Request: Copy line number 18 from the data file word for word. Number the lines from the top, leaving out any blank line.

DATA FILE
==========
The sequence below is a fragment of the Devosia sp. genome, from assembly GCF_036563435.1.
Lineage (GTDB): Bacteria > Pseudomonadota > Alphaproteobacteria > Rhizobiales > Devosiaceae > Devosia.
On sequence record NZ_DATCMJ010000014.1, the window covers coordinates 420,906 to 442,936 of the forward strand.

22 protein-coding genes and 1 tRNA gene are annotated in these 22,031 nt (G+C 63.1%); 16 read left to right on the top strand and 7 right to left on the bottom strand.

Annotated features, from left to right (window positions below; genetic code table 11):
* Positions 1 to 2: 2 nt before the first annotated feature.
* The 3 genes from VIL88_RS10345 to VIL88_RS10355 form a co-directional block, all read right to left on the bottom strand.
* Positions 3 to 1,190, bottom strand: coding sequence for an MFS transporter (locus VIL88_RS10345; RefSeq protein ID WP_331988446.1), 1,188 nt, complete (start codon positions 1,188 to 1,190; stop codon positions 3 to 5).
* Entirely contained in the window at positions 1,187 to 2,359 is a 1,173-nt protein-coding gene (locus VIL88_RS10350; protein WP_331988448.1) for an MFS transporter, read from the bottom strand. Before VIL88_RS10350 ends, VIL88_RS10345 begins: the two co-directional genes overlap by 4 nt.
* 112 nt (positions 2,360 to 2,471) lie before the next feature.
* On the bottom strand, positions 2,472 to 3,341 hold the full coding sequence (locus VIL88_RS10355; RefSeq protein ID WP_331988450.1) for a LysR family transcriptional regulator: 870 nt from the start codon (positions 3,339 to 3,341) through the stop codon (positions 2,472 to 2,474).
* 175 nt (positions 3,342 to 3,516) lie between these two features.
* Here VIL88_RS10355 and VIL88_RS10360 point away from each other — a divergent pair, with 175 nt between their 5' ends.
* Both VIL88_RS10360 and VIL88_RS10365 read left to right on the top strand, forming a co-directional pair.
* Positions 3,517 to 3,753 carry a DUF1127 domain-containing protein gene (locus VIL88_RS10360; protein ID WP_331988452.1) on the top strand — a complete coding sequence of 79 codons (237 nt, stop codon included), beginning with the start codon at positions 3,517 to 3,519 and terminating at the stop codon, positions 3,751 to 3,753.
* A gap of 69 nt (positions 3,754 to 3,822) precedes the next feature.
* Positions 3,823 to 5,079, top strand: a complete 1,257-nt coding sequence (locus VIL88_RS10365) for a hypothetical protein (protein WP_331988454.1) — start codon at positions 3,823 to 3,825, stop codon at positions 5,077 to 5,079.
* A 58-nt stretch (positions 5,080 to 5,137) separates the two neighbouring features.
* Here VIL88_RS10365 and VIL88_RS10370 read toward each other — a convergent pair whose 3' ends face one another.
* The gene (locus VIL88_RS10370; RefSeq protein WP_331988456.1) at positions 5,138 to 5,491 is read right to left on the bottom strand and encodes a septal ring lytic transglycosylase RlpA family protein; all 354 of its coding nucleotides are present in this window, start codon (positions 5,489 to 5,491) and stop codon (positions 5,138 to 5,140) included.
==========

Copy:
* A 58-nt stretch (positions 5,080 to 5,137) separates the two neighbouring features.